To become a great writer, first you must become a great reader. Imagine how your life might change if you could read a book a day. Think of everything you could learn, the insights you could gain, the people you could meet, and the worlds you could explore. For most people, it sounds like an impossibility—life is busy and there are only so many hours in a day—but for me it’s a reality, even with a busy schedule. It’s a reality for anyone who masters how to speed-read.
When I was in high school, I read at a pretty average speed, it took seemingly forever to finish a book, and I never thought twice about the process of reading; however, everything changed when I met my grizzled, wise-cracking English teacher. One day, he began class by telling us that he always read the books he asked his students to read, but he hadn’t read our current book yet. After his lecture, he gave us an assignment, sat at his desk, and started reading the book. As I wrote my essay, I would look up and see him quickly thumbing through page after page of the book—almost like the rhythmic ticking of a metronome. At the end of class, he put down the book, dismissed everyone, and gathered his things to head to lunch.
Before leaving, a curious student asked him how many chapters of the book he had finished. Amused by the question, my teacher let out a short chuckle, turned his head just far enough for us to see him smirking, and responded with a smug, lilting tone, “Chapters? I finished the whole book.” And then he walked out the door, leaving a throng of stunned students with jaws agape. At first I was skeptical of his claim, but as the year went on, I came to learn it was true. He could speed-read faster than anyone I had ever met—faster than I thought was even possible—but whenever he was asked how he did it, he would respond, “With many years of practice.” It was then that I decided to figure it out on my own. It took me a over a decade of research coupled with trial and error, but I finally learned how to do it. Now, I want to share the secrets with you. Here’s how to do it:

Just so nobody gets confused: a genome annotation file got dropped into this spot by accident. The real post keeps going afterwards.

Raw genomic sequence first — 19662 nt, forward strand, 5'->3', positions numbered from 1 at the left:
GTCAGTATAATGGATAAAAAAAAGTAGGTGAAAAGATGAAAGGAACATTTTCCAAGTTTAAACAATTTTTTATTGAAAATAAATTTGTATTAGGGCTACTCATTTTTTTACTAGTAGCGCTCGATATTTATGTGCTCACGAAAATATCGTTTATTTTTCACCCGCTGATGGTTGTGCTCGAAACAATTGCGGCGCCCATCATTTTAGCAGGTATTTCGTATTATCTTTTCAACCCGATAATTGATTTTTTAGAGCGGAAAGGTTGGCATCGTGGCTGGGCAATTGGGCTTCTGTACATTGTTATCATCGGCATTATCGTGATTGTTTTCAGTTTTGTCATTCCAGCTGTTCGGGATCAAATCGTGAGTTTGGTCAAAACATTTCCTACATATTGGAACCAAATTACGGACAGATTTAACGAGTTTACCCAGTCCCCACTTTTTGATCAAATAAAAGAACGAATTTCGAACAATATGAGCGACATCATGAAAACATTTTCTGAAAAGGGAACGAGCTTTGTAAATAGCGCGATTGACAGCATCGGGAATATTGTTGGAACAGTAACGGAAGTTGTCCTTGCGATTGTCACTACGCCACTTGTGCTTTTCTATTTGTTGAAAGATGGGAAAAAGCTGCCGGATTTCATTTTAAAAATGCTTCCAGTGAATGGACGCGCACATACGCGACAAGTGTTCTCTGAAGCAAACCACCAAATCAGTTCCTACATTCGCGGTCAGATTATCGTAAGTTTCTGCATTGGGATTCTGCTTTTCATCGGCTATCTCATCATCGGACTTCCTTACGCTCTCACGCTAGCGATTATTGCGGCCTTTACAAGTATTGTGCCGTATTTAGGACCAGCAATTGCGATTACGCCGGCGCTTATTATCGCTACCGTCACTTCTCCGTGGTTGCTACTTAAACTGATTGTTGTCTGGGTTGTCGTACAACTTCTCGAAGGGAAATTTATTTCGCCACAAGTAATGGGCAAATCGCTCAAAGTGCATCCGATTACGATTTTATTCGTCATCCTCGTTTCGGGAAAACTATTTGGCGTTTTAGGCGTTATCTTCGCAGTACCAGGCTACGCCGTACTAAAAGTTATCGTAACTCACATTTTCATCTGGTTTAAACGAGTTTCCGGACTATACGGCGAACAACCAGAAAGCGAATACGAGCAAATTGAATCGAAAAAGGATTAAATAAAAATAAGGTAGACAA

How to Read a Book a Day
On average, people speak at about 150 words per minute (WPM), so the majority of people read at around 150-200 WPM. Most popular books contain about 300 pages with around 250 words per page. In order to be able to read one such book in an hour and a half, you need to be able to read at about 833 WPM. I’ve broken down the path to becoming a master speed-reader into three phases:
Phase 1—Easily double or even triple your current reading speed in just minutes
- Stop regressing—Focus on reading straight through the text without going back to reread anything you might have missed or misunderstood. In time you will see and understand everything with just a quick glance.
- Stop subvocalizing—When we learn to read, we are taught to sound out each word aloud. Eventually, that leads us to speak the text in our heads. By breaking this habit, you open the doors to instantly increasing your reading speed. Sometimes it is helpful to bite your tongue when you catch yourself subvocalizing.
- Find keywords—Focus on nouns first, then verbs, adjectives, and adverbs.
- Be consistent—Keep a constant pace as you read. If it helps, use your finger to direct your eyes.
- Read linearly—Start a few words into the text and end a few words from the end. Use your peripheral vision to read the words you aren’t looking at directly.
Phase 2—Strength train your eyes
- Speed-read daily—Practicing every day will allow you to read longer without eye strain.
- Maximize your peripheral vision—Slowly increase the amount of each line you read using your peripheral vision.
- Read voraciously—The more you read, the stronger your eyes will become and the faster you’ll get. There are many apps with useful features for speed-reading. Download a few and use the ones that work best for you.
Phase 3—Read a book a day
- Utilize your peripheral vision—I personally sweep through paragraphs diagonally in a thunderbolt pattern, but find a way that works best for you.
- Use columns—If you can, read your text in column form. You can look down the middle of each column and use your peripheral vision to read the majority of the text.
- Master how to focus—Perfect concentration is key to maximum speed-reading. Meditation can build focus and increase memory retention. Listening to calm music also helps with concentration and increases memory recall.
- Ease into your maximum speed—Start at a speed higher than you can handle and gradually slow down to your goal. Use apps that allow you to scroll through your text at specific tempos. Start with an uncomfortably high tempo and gradually reduce the speed until you reach your desired goal. This is an essential step that has allowed me to read a book a day.
Until next time, adieu.